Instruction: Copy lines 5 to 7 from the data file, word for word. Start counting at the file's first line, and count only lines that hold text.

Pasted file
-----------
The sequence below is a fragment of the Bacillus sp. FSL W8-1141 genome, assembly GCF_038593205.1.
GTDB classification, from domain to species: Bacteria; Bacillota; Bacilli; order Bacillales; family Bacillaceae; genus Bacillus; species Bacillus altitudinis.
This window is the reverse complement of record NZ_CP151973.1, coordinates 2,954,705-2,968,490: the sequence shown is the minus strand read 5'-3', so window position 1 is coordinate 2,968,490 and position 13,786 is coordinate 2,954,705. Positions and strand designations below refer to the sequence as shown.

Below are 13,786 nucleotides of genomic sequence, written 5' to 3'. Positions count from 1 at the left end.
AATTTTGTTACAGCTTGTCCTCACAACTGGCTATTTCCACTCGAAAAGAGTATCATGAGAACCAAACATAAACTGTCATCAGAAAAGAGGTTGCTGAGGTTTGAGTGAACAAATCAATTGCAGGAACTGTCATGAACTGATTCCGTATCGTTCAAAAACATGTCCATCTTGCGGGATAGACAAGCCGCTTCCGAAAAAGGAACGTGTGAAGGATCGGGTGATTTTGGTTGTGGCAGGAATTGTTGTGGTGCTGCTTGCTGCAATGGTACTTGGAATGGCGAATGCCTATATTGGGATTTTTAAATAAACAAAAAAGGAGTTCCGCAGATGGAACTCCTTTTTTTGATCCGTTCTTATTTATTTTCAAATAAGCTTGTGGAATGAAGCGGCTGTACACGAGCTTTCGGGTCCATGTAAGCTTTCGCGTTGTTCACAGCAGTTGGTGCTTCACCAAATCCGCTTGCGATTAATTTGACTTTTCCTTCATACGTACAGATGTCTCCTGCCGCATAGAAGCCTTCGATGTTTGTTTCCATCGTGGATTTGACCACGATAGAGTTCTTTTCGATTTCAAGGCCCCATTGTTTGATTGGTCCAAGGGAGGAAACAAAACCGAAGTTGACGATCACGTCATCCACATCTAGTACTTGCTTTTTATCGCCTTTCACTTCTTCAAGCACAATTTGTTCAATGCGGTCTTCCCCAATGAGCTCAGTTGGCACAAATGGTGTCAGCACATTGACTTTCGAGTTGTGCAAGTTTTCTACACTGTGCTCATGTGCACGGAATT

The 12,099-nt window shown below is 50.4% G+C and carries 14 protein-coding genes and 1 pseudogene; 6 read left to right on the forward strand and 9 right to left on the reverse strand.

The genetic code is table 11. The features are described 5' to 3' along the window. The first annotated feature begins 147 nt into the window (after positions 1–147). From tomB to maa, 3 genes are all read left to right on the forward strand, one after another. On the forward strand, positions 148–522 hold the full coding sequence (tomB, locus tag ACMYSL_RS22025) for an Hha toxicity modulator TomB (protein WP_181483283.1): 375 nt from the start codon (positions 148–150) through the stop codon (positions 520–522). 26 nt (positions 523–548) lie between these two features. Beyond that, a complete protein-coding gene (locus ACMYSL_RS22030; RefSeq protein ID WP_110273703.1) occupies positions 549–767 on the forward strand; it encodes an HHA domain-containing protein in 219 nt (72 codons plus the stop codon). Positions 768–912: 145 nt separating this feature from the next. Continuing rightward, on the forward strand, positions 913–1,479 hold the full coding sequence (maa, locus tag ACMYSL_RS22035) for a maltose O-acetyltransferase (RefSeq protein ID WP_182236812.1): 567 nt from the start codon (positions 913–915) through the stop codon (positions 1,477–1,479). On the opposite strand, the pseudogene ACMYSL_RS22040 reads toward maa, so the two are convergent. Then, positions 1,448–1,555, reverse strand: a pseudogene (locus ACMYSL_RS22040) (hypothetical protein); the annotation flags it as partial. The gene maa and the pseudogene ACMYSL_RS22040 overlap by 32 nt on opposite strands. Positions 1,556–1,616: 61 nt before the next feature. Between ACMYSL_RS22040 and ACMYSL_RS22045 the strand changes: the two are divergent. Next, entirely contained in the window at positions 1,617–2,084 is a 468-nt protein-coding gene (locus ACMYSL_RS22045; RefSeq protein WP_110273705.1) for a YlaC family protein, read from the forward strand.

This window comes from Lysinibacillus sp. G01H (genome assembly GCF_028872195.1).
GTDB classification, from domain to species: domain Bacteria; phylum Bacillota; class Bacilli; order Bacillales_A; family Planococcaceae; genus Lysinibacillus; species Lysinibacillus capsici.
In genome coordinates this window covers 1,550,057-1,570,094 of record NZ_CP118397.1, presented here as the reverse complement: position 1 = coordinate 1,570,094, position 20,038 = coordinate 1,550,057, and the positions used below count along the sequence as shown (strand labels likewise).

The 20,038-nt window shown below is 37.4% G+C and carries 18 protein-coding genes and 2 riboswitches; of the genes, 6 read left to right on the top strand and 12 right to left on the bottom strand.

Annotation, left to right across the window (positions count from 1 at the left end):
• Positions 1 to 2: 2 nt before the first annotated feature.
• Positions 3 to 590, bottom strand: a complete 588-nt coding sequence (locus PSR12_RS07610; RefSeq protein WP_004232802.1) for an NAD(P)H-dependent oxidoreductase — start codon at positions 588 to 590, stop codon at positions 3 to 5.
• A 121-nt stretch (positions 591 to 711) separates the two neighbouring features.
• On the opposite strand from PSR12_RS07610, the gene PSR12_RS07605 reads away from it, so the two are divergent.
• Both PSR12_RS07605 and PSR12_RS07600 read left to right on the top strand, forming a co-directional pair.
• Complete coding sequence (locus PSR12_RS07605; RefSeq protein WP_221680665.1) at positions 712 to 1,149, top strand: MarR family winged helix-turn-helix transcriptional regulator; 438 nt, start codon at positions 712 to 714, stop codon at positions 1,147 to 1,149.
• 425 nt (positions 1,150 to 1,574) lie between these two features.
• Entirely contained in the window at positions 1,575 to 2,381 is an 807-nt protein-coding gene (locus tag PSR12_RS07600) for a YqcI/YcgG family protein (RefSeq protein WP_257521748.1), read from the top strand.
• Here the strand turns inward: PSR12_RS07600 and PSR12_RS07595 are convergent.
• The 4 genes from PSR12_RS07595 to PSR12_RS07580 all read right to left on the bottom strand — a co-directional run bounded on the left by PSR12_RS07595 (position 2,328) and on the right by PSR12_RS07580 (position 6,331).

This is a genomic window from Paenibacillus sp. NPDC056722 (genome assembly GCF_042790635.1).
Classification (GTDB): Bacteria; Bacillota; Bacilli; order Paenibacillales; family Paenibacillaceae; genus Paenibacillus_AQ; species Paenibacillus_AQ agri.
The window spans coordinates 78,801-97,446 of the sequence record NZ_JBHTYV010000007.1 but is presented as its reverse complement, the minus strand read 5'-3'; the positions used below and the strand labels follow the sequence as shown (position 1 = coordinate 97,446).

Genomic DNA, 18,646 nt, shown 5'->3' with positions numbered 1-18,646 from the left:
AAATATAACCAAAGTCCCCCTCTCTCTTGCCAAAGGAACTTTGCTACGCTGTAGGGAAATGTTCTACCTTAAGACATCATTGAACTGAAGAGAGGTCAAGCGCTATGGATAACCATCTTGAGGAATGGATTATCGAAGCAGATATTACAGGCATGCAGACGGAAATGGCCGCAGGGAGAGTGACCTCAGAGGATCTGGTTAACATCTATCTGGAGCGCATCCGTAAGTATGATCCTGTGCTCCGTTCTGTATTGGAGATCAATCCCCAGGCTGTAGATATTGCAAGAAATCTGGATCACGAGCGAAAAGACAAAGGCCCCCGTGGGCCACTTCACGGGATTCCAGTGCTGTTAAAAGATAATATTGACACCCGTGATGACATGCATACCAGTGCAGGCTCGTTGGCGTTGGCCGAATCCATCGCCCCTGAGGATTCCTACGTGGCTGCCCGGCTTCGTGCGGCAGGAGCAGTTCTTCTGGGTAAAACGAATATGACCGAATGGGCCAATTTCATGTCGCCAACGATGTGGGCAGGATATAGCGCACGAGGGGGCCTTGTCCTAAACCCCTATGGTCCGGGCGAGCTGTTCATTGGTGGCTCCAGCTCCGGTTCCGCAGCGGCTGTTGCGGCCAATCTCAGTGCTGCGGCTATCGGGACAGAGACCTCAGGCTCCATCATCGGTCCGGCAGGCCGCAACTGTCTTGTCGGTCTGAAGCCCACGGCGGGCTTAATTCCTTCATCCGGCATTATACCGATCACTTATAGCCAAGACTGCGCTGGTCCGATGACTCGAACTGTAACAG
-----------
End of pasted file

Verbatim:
AATTTTGTTACAGCTTGTCCTCACAACTGGCTATTTCCACTCGAAAAGAGTATCATGAGAACCAAACATAAACTGTCATCAGAAAAGAGGTTGCTGAGGTTTGAGTGAACAAATCAATTGCAGGAACTGTCATGAACTGATTCCGTATCGTTCAAAAACATGTCCATCTTGCGGGATAGACAAGCCGCTTCCGAAAAAGGAACGTGTGAAGGATCGGGTGATTTTGGTTGTGGCAGGAATTGTTGTGGTGCTGCTTGCTGCAATGGTACTTGGAATGGCGAATGCCTATATTGGGATTTTTAAATAAACAAAAAAGGAGTTCCGCAGATGGAACTCCTTTTTTTGATCCGTTCTTATTTATTTTCAAATAAGCTTGTGGAATGAAGCGGCTGTACACGAGCTTTCGGGTCCATGTAAGCTTTCGCGTTGTTCACAGCAGTTGGTGCTTCACCAAATCCGCTTGCGATTAATTTGACTTTTCCTTCATACGTACAGATGTCTCCTGCCGCATAGAAGCCTTCGATGTTTGTTTCCATCGTGGATTTGACCACGATAGAGTTCTTTTCGATTTCAAGGCCCCATTGTTTGATTGGTCCAAGGGAGGAAACAAAACCGAAGTTGACGATCACGTCATCCACATCTAGTACTTGCTTTTTATCGCCTTTCACTTCTTCAAGCACAATTTGTTCAATGCGGTCTTCCCCAATGAGCTCAGTTGGCACAAATGGTGTCAGCACATTGACTTTCGAGTTGTGCAAGTTTTCTACACTGTGCTCATGTGCACGGAATT

The 12,099-nt window shown below is 50.4% G+C and carries 14 protein-coding genes and 1 pseudogene; 6 read left to right on the forward strand and 9 right to left on the reverse strand.

The genetic code is table 11. The features are described 5' to 3' along the window. The first annotated feature begins 147 nt into the window (after positions 1–147). From tomB to maa, 3 genes are all read left to right on the forward strand, one after another. On the forward strand, positions 148–522 hold the full coding sequence (tomB, locus tag ACMYSL_RS22025) for an Hha toxicity modulator TomB (protein WP_181483283.1): 375 nt from the start codon (positions 148–150) through the stop codon (positions 520–522). 26 nt (positions 523–548) lie between these two features. Beyond that, a complete protein-coding gene (locus ACMYSL_RS22030; RefSeq protein ID WP_110273703.1) occupies positions 549–767 on the forward strand; it encodes an HHA domain-containing protein in 219 nt (72 codons plus the stop codon). Positions 768–912: 145 nt separating this feature from the next. Continuing rightward, on the forward strand, positions 913–1,479 hold the full coding sequence (maa, locus tag ACMYSL_RS22035) for a maltose O-acetyltransferase (RefSeq protein ID WP_182236812.1): 567 nt from the start codon (positions 913–915) through the stop codon (positions 1,477–1,479). On the opposite strand, the pseudogene ACMYSL_RS22040 reads toward maa, so the two are convergent. Then, positions 1,448–1,555, reverse strand: a pseudogene (locus ACMYSL_RS22040) (hypothetical protein); the annotation flags it as partial. The gene maa and the pseudogene ACMYSL_RS22040 overlap by 32 nt on opposite strands. Positions 1,556–1,616: 61 nt before the next feature. Between ACMYSL_RS22040 and ACMYSL_RS22045 the strand changes: the two are divergent. Next, entirely contained in the window at positions 1,617–2,084 is a 468-nt protein-coding gene (locus ACMYSL_RS22045; RefSeq protein WP_110273705.1) for a YlaC family protein, read from the forward strand.